The Old Testament begins with the Pentateuch, the five books penned by Moses. From the Pentateuch, we learn of the patriarchs and Israel’s growth into a great nation. The next twelve books of the Old Testament, the historical books, begin along the banks of the Jordan River and tell the story of God’s liberated people and the occupation of the land promised to them in perpetuity. The people of Israel are forever wedded to the land of Israel; thus, the historical books of the Old Testament begin a singular story that continues today and into tomorrow.
The historical books of the Old Testament are twelve in number, record five major events, and focus on several prominent characters, most notably King David. The twelve historical books are as follows:
The conquest and settling of Canaan — Joshua and Judges tell of God’s people as they cross the Jordan River and settle into the Promised Land. When the Israelites demonstrated godly obedience, the Lord faithfully fought His people’s battles, but when the Israelites’ hearts grew cold and indifferent, they suffered multiple defeats by the hands of their enemies. Early in the nation’s history, the tribes were governed by judges. The book of Ruth takes place during the rule of the judges and reveals the ancestry of King David.
The move from tribal rule to monarchy — The books of 1 and 2 Samuel and 1 Kings tell of the nation’s first three kings, Saul, David, and Solomon. During this period, the nation became increasingly unified while enjoying many years of relative peace and prosperity. After removing the crown from Saul, Israel’s first king, God bestowed special favor on David and, later, on David’s son Solomon.
The dividing of the kingdom — The books of 2 Kings and 2 Chronicles record the tragic dividing of the nation of Israel into two separate kingdoms, the northern kingdom (Israel) and the southern kingdom (Judah). Regrettably, King Solomon’s tolerance of sin and idolatry led to the split of the once mighty Israel into two weaker nations.
The loss of national sovereignty and the fall into foreign bondage — Despite the dire warnings of God’s holy prophets such as Amos, Hosea, Isaiah, Jeremiah, and Ezekiel, the disobedient people of both kingdoms turned deaf ears to God’s call for repentance. In doing so, they incurred the judgment of God. The Assyrians conquered the northern kingdom, and the Babylonians sacked Jerusalem in the southern kingdom. Under Babylon’s King Nebuchadnezzar, thousands of Jews were forced from their land to live as exiles in Babylon. Note: 1 and 2 Kings and 1 and 2 Chronicles contain the history of all of ancient Israel’s monarchs, while the book of Esther tells of a remarkable Jewish girl’s rise to prominence during the time of exile.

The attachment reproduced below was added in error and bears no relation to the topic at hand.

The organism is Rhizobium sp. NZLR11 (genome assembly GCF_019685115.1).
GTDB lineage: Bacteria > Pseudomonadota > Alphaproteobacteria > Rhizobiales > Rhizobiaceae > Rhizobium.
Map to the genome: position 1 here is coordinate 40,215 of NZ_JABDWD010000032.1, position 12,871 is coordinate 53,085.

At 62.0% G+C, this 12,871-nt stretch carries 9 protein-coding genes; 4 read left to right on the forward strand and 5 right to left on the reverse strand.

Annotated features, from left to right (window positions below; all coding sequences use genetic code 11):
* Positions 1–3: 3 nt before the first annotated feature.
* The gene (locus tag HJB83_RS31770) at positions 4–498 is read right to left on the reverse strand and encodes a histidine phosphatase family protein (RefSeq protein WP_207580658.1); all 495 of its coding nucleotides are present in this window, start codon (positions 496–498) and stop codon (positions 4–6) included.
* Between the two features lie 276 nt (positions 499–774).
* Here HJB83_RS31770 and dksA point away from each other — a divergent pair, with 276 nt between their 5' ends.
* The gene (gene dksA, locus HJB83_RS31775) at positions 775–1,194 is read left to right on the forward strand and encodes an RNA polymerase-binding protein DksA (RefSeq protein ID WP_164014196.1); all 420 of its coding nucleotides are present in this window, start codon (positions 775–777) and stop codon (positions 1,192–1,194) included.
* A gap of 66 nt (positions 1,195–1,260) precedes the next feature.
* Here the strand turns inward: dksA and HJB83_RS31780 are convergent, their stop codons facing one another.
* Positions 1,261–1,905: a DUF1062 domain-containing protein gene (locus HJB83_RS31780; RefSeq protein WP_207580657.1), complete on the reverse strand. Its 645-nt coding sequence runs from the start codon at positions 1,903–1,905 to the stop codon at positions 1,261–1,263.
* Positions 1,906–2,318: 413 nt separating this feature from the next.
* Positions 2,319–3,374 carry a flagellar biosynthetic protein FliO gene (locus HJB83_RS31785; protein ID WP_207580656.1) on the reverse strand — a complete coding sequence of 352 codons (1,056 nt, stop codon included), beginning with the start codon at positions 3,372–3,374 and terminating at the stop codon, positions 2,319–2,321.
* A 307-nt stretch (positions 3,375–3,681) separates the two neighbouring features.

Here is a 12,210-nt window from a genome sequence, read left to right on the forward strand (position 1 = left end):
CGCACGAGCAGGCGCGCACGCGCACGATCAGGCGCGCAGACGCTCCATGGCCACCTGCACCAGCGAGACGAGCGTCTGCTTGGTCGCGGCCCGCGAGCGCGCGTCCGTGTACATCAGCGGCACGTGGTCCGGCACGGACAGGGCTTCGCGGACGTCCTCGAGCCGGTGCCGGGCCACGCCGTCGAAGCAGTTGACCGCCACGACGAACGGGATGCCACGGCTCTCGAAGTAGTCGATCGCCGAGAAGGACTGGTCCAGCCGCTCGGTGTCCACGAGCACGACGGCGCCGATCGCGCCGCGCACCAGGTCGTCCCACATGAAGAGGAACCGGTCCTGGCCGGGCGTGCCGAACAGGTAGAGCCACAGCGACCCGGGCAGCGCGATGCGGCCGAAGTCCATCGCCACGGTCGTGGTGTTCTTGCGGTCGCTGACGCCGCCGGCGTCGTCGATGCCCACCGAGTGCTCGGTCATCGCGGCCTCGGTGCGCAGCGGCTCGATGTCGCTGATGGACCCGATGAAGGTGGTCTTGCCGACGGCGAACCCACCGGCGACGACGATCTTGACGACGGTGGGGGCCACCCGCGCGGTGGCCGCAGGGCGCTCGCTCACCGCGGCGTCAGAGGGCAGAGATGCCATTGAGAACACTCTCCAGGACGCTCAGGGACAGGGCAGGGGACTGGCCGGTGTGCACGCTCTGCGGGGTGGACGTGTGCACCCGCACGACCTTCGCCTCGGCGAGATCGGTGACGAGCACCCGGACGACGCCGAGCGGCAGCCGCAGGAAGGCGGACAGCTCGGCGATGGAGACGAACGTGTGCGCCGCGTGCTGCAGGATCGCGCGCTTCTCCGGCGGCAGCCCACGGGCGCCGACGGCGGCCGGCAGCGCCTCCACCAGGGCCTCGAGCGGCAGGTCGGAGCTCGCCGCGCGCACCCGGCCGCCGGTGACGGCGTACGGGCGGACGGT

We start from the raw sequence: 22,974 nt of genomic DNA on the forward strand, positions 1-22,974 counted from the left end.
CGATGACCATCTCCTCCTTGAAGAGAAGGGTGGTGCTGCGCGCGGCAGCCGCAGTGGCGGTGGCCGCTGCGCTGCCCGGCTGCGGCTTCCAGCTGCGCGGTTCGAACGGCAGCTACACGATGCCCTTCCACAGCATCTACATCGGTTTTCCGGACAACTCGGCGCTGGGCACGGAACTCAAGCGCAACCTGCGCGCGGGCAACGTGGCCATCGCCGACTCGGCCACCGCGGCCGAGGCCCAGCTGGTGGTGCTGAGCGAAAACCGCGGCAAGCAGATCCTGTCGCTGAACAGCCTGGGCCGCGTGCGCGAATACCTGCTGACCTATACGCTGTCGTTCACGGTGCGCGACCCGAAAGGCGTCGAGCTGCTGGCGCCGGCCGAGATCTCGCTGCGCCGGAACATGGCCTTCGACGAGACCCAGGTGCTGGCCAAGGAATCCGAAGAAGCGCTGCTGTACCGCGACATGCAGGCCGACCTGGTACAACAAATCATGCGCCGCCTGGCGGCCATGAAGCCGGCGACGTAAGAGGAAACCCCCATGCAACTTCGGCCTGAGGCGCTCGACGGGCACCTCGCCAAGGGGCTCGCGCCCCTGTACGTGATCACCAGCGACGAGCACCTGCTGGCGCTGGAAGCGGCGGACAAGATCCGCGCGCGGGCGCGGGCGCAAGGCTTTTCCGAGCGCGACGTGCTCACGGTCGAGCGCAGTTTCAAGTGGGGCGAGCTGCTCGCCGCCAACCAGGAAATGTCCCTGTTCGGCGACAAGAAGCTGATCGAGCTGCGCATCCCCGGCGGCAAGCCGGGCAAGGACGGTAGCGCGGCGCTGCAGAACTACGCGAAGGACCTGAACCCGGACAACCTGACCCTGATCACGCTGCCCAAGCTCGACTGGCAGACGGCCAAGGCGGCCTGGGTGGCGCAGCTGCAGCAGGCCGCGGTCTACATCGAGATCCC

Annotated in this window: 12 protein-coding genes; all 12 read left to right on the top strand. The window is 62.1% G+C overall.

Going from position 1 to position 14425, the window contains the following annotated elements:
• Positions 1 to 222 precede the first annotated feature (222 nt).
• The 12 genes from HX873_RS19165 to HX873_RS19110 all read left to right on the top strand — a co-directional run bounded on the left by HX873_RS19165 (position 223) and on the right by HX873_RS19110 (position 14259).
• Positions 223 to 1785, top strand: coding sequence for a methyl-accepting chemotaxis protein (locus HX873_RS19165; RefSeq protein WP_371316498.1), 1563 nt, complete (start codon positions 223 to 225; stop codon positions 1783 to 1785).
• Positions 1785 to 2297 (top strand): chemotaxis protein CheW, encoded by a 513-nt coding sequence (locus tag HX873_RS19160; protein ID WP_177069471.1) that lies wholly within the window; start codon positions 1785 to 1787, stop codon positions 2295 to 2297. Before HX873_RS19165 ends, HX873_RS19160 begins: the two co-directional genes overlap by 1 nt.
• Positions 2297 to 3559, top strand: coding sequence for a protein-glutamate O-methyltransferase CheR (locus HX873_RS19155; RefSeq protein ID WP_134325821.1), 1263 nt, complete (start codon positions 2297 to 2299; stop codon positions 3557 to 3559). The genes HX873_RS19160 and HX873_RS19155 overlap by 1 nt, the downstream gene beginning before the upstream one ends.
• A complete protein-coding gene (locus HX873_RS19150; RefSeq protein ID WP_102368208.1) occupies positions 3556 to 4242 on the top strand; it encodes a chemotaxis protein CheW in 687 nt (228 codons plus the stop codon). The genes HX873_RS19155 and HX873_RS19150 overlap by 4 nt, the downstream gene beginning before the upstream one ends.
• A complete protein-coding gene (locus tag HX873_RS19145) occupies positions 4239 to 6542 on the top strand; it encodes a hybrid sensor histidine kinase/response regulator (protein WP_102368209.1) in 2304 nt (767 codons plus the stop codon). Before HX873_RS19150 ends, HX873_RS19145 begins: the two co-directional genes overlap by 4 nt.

The return to the Promised Land — The final event in the historical books of the Bible is the return of God’s people from foreign bondage to their own land. The books of Ezra and Nehemiah chronicle the rebuilding of Jerusalem and its temple. Sadly, the restoration of Israel and its national sovereignty were short-lived, for, by the time of the birth of Jesus, the land was ruled by disdainful foreigners and their corrupt quislings, and Jerusalem’s streets were patrolled by Roman soldiers.
The twelve historical books of the Bible tell of many noble and ignoble persons who played prominent roles in Israel’s history. The most notable among these include Joshua, Moses’ successor; Samuel, Israel’s last judge and prophet who anointed both Saul and David as king; Saul, Israel’s first monarch whose disobedience cost him the crown; David, Israel’s incomparable king and a man truly after God’s own heart; Solomon, David’s son whose reign began with promise but ended in disgrace; Queen Esther, who saved the Jews from certain annihilation; Ezra, who orchestrated the rebuilding of the temple; and Nehemiah, who repaired and secured the ruined walls of Jerusalem. This, of course, is only a partial list of notable persons who, for good or bad, played prominent roles in ancient Israel’s history.
Every Christian should have, at the very least, a perfunctory understanding of Israel’s history, for these are our roots, too (see Romans 11:11–24). In the pages of the historical books of the Bible, we see God’s faithfulness, mercy, and discipline. Perhaps the most thrilling aspect of the historical books is found in 2 Samuel 7 when God announced Israel’s Messiah would come from the line of King David. About a thousand years later, God honored His promise when the Lord Jesus was born into the line of David. To be sure, the promises, wisdom, and lessons to be learned from the historical books are too good to be ignored.